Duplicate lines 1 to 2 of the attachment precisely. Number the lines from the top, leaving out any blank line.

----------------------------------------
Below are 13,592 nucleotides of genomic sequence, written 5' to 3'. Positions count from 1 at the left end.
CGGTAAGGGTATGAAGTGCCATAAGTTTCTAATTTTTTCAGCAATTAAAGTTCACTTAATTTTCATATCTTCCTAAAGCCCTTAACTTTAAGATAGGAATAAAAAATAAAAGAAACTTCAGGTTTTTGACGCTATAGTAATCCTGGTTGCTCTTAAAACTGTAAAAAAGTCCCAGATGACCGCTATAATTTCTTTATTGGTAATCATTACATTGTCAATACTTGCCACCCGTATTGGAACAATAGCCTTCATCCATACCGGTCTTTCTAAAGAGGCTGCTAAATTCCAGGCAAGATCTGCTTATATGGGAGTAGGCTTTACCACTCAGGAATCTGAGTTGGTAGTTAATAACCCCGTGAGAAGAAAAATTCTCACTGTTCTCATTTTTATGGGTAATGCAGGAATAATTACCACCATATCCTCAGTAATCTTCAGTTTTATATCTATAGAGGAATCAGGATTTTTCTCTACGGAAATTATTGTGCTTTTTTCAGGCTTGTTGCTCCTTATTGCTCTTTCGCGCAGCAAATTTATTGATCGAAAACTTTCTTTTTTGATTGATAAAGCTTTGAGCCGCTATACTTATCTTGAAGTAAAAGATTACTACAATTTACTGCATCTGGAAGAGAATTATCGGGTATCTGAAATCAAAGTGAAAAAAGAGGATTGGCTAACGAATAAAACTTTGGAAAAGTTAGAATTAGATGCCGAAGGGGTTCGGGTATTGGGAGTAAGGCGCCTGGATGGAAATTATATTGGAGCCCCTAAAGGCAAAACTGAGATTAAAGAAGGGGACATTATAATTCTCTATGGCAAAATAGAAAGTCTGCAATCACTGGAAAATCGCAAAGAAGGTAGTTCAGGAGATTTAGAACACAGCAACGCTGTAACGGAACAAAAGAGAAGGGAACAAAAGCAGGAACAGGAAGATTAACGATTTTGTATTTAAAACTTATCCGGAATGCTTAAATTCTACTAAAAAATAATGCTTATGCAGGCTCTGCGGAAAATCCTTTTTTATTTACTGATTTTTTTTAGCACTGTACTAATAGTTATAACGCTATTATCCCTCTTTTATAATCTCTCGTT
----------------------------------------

Below are 13,592 nucleotides of genomic sequence, written 5' to 3'. Positions count from 1 at the left end.
CGGTAAGGGTATGAAGTGCCATAAGTTTCTAATTTTTTCAGCAATTAAAGTTCACTTAATTTTCATATCTTCCTAAAGCCCTTAACTTTAAGATAGGAATAAAAAATAAAAGAAACTTCAGGTTTTTGACGCTATAGTAATCCTGGTTGCTCTTAAAACTGTAAAAAAGTCCCAGATGACCGCTATAATTTCTTTATTGGTAATCATTACATTGTCAATACTTGCCACCCGTATTGGAACAATAGCCTTCATCCATACCGGTCTTTCTAAAGAGGCTGCTAAATTCCAGGCAAGATCTGCTTATATGGGAGTAGGCTTTACCACTCAGGAATCTGAGTTGGTAGTTAATAACCCCGTGAGAAGAAAAATTCTCACTGTTCTCATTTTTATGGGTAATGCAGGAATAATTACCACCATATCCTCAGTAATCTTCAGTTTTATATCTATAGAGGAATCAGGATTTTTCTCTACGGAAATTATTGTGCTTTTTTCAGGCTTGTTGCTCCTTATTGCTCTTTCGCGCAGCAAATTTATTGATCGAAAACTTTCTTTTTTGATTGATAAAGCTTTGAGCCGCTATACTTATCTTGAAGTAAAAGATTACTACAATTTACTGCATCTGGAAGAGAATTATCGGGTATCTGAAATCAAAGTGAAAAAAGAGGATTGGCTAACGAATAAAACTTTGGAAAAGTTAGAATTAGATGCCGAAGGGGTTCGGGTATTGGGAGTAAGGCGCCTGGATGGAAATTATATTGGAGCCCCTAAAGGCAAAACTGAGATTAAAGAAGGGGACATTATAATTCTCTATGGCAAAATAGAAAGTCTGCAATCACTGGAAAATCGCAAAGAAGGTAGTTCAGGAGATTTAGAACACAGCAACGCTGTAACGGAACAAAAGAGAAGGGAACAAAAGCAGGAACAGGAAGATTAACGATTTTGTATTTAAAACTTATCCGGAATGCTTAAATTCTACTAAAAAATAATGCTTATGCAGGCTCTGCGGAAAATCCTTTTTTATTTACTGATTTTTTTTAGCACTGTACTAATAGTTATAACGCTATTATCCCTCTTTTATAATCTCTCGTT